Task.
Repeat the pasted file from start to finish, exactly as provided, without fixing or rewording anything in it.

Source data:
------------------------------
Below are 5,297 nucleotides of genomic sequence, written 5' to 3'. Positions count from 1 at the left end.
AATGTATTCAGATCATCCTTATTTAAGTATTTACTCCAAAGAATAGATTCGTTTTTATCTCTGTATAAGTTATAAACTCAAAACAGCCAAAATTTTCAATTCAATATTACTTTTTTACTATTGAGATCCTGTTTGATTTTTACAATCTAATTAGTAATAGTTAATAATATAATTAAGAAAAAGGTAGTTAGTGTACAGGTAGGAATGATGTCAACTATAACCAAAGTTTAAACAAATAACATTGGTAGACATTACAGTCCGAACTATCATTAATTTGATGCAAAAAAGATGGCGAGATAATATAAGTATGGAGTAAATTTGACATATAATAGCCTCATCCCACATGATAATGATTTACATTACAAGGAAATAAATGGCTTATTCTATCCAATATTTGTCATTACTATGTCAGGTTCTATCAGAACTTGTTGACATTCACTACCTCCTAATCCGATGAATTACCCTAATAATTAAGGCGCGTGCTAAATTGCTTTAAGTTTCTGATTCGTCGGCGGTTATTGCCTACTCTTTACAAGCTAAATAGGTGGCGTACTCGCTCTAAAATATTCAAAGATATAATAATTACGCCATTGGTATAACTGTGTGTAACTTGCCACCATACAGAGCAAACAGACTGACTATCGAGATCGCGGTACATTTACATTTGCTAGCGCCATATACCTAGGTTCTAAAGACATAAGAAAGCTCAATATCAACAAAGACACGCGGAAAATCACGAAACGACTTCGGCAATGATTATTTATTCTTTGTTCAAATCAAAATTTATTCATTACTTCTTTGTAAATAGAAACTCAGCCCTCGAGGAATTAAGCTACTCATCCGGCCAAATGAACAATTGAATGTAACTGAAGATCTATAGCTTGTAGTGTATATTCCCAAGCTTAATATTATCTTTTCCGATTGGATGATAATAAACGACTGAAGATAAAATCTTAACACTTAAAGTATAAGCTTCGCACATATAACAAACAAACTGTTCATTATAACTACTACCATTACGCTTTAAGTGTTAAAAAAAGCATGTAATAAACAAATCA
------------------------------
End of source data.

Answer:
Below are 5,297 nucleotides of genomic sequence, written 5' to 3'. Positions count from 1 at the left end.
AATGTATTCAGATCATCCTTATTTAAGTATTTACTCCAAAGAATAGATTCGTTTTTATCTCTGTATAAGTTATAAACTCAAAACAGCCAAAATTTTCAATTCAATATTACTTTTTTACTATTGAGATCCTGTTTGATTTTTACAATCTAATTAGTAATAGTTAATAATATAATTAAGAAAAAGGTAGTTAGTGTACAGGTAGGAATGATGTCAACTATAACCAAAGTTTAAACAAATAACATTGGTAGACATTACAGTCCGAACTATCATTAATTTGATGCAAAAAAGATGGCGAGATAATATAAGTATGGAGTAAATTTGACATATAATAGCCTCATCCCACATGATAATGATTTACATTACAAGGAAATAAATGGCTTATTCTATCCAATATTTGTCATTACTATGTCAGGTTCTATCAGAACTTGTTGACATTCACTACCTCCTAATCCGATGAATTACCCTAATAATTAAGGCGCGTGCTAAATTGCTTTAAGTTTCTGATTCGTCGGCGGTTATTGCCTACTCTTTACAAGCTAAATAGGTGGCGTACTCGCTCTAAAATATTCAAAGATATAATAATTACGCCATTGGTATAACTGTGTGTAACTTGCCACCATACAGAGCAAACAGACTGACTATCGAGATCGCGGTACATTTACATTTGCTAGCGCCATATACCTAGGTTCTAAAGACATAAGAAAGCTCAATATCAACAAAGACACGCGGAAAATCACGAAACGACTTCGGCAATGATTATTTATTCTTTGTTCAAATCAAAATTTATTCATTACTTCTTTGTAAATAGAAACTCAGCCCTCGAGGAATTAAGCTACTCATCCGGCCAAATGAACAATTGAATGTAACTGAAGATCTATAGCTTGTAGTGTATATTCCCAAGCTTAATATTATCTTTTCCGATTGGATGATAATAAACGACTGAAGATAAAATCTTAACACTTAAAGTATAAGCTTCGCACATATAACAAACAAACTGTTCATTATAACTACTACCATTACGCTTTAAGTGTTAAAAAAAGCATGTAATAAACAAATCA